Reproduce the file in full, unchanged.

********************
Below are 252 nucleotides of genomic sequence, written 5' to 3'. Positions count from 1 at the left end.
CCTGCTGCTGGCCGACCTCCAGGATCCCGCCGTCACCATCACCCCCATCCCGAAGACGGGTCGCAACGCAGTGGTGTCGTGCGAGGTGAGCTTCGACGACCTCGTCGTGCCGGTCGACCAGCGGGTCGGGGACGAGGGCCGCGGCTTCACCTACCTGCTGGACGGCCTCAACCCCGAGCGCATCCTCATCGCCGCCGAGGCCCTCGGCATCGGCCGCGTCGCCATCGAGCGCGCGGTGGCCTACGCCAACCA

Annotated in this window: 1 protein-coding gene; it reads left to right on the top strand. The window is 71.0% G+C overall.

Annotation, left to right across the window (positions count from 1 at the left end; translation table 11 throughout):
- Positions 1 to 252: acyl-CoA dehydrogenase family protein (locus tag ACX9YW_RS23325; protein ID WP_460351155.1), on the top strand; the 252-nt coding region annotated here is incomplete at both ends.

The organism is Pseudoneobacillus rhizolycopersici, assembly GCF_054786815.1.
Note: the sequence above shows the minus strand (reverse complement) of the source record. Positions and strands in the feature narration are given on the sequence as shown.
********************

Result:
Below are 252 nucleotides of genomic sequence, written 5' to 3'. Positions count from 1 at the left end.
CCTGCTGCTGGCCGACCTCCAGGATCCCGCCGTCACCATCACCCCCATCCCGAAGACGGGTCGCAACGCAGTGGTGTCGTGCGAGGTGAGCTTCGACGACCTCGTCGTGCCGGTCGACCAGCGGGTCGGGGACGAGGGCCGCGGCTTCACCTACCTGCTGGACGGCCTCAACCCCGAGCGCATCCTCATCGCCGCCGAGGCCCTCGGCATCGGCCGCGTCGCCATCGAGCGCGCGGTGGCCTACGCCAACCA

Annotated in this window: 1 protein-coding gene; it reads left to right on the top strand. The window is 71.0% G+C overall.

Annotation, left to right across the window (positions count from 1 at the left end; translation table 11 throughout):
- Positions 1 to 252: acyl-CoA dehydrogenase family protein (locus tag ACX9YW_RS23325; protein ID WP_460351155.1), on the top strand; the 252-nt coding region annotated here is incomplete at both ends.

The organism is Pseudoneobacillus rhizolycopersici, assembly GCF_054786815.1.
Note: the sequence above shows the minus strand (reverse complement) of the source record. Positions and strands in the feature narration are given on the sequence as shown.